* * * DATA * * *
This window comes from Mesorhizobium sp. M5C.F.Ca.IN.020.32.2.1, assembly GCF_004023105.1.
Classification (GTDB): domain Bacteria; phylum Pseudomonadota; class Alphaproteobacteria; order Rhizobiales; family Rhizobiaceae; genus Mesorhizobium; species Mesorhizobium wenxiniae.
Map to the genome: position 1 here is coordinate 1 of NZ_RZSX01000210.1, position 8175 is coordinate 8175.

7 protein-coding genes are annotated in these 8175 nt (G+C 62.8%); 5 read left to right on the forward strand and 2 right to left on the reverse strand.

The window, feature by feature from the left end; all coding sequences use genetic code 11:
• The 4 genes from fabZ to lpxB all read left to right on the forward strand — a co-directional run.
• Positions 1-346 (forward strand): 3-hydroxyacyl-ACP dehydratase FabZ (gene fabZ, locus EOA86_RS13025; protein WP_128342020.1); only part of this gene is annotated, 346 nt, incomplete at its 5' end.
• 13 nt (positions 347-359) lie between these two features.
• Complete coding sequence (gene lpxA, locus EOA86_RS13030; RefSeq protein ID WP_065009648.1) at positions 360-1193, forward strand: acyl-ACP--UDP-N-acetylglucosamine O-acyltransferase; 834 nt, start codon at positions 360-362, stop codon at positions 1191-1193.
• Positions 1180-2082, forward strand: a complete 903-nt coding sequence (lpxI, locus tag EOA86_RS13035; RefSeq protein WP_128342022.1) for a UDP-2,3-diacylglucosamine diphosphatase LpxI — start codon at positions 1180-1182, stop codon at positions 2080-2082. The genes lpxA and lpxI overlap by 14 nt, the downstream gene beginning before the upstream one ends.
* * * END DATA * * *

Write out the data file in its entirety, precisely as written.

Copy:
This window comes from Mesorhizobium sp. M5C.F.Ca.IN.020.32.2.1, assembly GCF_004023105.1.
Classification (GTDB): domain Bacteria; phylum Pseudomonadota; class Alphaproteobacteria; order Rhizobiales; family Rhizobiaceae; genus Mesorhizobium; species Mesorhizobium wenxiniae.
Map to the genome: position 1 here is coordinate 1 of NZ_RZSX01000210.1, position 8175 is coordinate 8175.

7 protein-coding genes are annotated in these 8175 nt (G+C 62.8%); 5 read left to right on the forward strand and 2 right to left on the reverse strand.

The window, feature by feature from the left end; all coding sequences use genetic code 11:
• The 4 genes from fabZ to lpxB all read left to right on the forward strand — a co-directional run.
• Positions 1-346 (forward strand): 3-hydroxyacyl-ACP dehydratase FabZ (gene fabZ, locus EOA86_RS13025; protein WP_128342020.1); only part of this gene is annotated, 346 nt, incomplete at its 5' end.
• 13 nt (positions 347-359) lie between these two features.
• Complete coding sequence (gene lpxA, locus EOA86_RS13030; RefSeq protein ID WP_065009648.1) at positions 360-1193, forward strand: acyl-ACP--UDP-N-acetylglucosamine O-acyltransferase; 834 nt, start codon at positions 360-362, stop codon at positions 1191-1193.
• Positions 1180-2082, forward strand: a complete 903-nt coding sequence (lpxI, locus tag EOA86_RS13035; RefSeq protein WP_128342022.1) for a UDP-2,3-diacylglucosamine diphosphatase LpxI — start codon at positions 1180-1182, stop codon at positions 2080-2082. The genes lpxA and lpxI overlap by 14 nt, the downstream gene beginning before the upstream one ends.